Chapter seven begins with the story of imam's death, followed by Ishamael's recollections of his father and an elder blessing their home when they first moved to Mogbwemo.
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Hope comes in the starkest terms for Beah during his ordeal. When on the run from the RUF, Beah is able to comfort himself with memories of his earlier life. His father's saying, "If you are alive, there is hope for a better day and something good to happen. If there is nothing good left in the destiny of a person, he or she will die" is enough to push him towards another day. (p. 54) Being alive one more day is proof that all is not yet lost.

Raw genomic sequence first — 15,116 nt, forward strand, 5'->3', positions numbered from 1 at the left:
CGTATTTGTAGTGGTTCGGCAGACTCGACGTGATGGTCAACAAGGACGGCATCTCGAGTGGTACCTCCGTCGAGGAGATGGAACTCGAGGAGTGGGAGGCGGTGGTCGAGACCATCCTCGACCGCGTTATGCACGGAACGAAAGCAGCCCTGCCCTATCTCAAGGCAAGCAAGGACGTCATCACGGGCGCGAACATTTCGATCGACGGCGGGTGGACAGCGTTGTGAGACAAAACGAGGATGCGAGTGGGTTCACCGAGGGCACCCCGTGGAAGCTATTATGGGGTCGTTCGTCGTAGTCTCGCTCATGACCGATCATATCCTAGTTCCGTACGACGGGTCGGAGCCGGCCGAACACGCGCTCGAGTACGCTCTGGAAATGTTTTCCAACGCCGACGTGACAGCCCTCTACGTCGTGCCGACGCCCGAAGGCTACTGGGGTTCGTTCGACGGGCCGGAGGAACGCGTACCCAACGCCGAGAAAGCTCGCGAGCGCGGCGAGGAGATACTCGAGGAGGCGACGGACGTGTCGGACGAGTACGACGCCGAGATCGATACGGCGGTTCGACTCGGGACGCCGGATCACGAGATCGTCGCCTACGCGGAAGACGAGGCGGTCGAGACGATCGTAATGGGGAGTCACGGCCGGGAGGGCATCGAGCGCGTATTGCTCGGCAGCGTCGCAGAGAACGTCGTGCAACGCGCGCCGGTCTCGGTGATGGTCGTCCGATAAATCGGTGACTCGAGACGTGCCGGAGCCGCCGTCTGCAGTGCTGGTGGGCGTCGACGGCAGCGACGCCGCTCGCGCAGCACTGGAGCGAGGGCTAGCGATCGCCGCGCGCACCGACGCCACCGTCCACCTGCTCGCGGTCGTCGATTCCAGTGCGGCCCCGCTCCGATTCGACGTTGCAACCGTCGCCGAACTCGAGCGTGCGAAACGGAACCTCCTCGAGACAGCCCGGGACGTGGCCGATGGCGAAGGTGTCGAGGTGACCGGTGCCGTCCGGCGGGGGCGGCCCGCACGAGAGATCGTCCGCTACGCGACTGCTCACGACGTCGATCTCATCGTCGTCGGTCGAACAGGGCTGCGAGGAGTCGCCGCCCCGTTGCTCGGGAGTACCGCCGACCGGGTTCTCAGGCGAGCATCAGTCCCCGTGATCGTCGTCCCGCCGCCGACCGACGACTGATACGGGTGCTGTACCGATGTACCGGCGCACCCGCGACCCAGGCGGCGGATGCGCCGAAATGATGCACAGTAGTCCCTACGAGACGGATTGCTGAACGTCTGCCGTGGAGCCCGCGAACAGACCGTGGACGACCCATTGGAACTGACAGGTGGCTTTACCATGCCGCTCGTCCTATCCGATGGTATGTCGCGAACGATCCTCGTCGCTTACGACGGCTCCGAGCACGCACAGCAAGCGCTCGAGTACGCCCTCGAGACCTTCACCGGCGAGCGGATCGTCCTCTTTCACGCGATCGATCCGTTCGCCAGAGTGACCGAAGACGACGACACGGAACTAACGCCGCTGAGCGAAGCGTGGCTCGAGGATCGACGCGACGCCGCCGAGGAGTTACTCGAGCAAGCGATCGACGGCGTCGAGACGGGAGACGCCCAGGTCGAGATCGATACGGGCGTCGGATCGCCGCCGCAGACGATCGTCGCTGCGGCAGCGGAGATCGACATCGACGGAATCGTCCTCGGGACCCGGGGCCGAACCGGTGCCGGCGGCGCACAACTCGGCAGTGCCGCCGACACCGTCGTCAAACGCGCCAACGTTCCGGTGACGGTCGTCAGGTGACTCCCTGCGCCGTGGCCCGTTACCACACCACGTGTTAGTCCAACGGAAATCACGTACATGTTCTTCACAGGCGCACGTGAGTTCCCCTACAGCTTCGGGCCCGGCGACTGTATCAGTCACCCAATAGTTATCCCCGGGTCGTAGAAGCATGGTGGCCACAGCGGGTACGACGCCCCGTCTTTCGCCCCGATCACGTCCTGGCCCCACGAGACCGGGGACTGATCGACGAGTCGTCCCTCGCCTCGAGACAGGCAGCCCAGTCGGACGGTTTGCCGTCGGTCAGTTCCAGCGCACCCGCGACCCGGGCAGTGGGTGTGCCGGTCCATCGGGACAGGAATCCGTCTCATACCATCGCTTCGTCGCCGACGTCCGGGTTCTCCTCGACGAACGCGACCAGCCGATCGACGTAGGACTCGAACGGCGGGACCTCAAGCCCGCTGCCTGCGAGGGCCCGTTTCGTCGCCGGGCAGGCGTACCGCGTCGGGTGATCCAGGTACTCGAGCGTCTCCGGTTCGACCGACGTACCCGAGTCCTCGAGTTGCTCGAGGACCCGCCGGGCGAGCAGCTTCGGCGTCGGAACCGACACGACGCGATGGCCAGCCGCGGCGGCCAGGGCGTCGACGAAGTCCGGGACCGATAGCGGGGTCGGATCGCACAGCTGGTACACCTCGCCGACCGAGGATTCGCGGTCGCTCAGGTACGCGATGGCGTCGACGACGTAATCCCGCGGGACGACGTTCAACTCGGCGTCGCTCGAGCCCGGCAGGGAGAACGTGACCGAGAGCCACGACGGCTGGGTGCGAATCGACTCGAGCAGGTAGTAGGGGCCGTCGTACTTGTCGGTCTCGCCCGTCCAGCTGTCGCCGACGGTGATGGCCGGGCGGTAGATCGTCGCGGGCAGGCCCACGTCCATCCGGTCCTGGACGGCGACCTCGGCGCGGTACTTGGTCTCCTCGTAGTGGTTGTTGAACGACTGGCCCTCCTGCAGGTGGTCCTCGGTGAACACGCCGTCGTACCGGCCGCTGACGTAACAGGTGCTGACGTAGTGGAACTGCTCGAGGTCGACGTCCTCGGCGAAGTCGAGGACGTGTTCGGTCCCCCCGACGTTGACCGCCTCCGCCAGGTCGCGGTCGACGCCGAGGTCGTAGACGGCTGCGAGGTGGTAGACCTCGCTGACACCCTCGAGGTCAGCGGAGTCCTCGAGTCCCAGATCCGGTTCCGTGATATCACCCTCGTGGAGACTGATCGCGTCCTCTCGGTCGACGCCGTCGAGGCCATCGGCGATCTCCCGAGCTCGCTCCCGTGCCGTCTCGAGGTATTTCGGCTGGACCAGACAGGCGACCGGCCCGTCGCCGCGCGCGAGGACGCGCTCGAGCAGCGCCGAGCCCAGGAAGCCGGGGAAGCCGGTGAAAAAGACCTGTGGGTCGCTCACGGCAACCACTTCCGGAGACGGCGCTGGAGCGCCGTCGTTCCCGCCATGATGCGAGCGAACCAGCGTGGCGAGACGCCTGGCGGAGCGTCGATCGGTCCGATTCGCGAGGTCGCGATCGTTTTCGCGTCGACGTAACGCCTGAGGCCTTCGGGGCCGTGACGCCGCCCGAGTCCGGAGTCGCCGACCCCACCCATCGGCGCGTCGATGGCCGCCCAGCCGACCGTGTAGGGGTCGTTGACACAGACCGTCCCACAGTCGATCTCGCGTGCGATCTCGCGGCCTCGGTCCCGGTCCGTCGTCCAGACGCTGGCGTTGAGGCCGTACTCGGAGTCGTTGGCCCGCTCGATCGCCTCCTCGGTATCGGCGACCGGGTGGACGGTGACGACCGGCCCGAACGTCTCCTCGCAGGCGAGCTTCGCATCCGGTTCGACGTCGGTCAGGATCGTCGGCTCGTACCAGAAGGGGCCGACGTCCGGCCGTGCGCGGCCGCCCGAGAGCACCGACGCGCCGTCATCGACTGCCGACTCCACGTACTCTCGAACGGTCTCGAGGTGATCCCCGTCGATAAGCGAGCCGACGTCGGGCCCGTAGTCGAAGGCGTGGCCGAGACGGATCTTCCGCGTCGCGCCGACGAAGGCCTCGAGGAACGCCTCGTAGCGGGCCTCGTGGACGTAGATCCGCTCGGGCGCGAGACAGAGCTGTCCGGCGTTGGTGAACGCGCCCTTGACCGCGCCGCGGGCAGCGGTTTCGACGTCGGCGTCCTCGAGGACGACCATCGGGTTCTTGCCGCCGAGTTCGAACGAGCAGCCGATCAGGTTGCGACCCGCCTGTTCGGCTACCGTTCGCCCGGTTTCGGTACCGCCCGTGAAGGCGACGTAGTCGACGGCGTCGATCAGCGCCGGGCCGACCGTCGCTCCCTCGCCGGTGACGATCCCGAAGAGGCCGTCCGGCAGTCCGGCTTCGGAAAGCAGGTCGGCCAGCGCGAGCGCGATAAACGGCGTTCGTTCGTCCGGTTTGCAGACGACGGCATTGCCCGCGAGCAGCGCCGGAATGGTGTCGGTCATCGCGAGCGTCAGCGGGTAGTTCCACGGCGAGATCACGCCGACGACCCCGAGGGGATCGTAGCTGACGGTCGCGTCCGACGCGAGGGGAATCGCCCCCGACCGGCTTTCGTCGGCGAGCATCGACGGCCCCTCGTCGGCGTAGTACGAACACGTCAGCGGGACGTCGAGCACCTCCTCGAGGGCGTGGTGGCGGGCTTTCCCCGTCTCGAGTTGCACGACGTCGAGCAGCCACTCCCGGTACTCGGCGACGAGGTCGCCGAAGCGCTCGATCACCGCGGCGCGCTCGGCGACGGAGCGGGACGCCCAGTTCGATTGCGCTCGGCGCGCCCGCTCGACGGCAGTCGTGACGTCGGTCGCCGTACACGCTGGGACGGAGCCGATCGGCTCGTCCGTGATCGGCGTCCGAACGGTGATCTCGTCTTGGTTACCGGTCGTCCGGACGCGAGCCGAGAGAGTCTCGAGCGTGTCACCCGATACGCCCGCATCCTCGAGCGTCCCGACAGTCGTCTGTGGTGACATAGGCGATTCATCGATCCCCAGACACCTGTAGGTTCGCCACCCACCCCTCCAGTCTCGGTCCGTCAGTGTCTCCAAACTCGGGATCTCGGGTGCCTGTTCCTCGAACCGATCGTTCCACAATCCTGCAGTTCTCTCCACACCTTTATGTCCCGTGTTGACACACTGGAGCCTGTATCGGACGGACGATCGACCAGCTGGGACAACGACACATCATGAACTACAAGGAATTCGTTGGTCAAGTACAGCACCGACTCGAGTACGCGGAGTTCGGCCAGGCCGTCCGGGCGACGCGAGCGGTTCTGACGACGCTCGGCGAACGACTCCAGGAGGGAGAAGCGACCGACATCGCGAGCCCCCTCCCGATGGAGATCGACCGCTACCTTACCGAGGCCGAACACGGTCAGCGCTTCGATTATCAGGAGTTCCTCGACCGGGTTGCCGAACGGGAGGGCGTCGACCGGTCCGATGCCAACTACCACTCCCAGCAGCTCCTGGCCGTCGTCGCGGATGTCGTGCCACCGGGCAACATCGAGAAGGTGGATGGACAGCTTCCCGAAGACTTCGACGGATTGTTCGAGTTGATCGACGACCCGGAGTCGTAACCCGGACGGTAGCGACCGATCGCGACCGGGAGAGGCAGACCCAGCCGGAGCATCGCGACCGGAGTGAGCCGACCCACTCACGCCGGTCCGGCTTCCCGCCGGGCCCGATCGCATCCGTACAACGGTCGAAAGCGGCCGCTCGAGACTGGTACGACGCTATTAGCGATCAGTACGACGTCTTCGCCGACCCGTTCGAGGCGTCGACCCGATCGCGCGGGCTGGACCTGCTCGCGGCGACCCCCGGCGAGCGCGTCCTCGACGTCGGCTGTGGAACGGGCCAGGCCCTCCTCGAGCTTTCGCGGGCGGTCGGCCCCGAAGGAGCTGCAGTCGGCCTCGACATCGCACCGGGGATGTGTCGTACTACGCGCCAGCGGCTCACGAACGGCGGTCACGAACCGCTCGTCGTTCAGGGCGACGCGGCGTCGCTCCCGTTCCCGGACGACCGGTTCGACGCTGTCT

When he is a soldier, however, Beah forfeits a connection to his life. Hope dims in the haze of drugs and violence. Beah gives up any dream of a future beyond simply surviving. However, his father's adage rings true once rehabilitation begins. After speaking at the UN, Beah's hope is rekindled. He meets many children like him and sees that his experiences can have an impact on the world. For once, he realizes that someone will care if he lives or dies. Far away from the civil war, Beah's life has meaning again. In New York, also meets storyteller Laura Simms who offers him a lifeline out of Sierra Leone - which he eventually takes.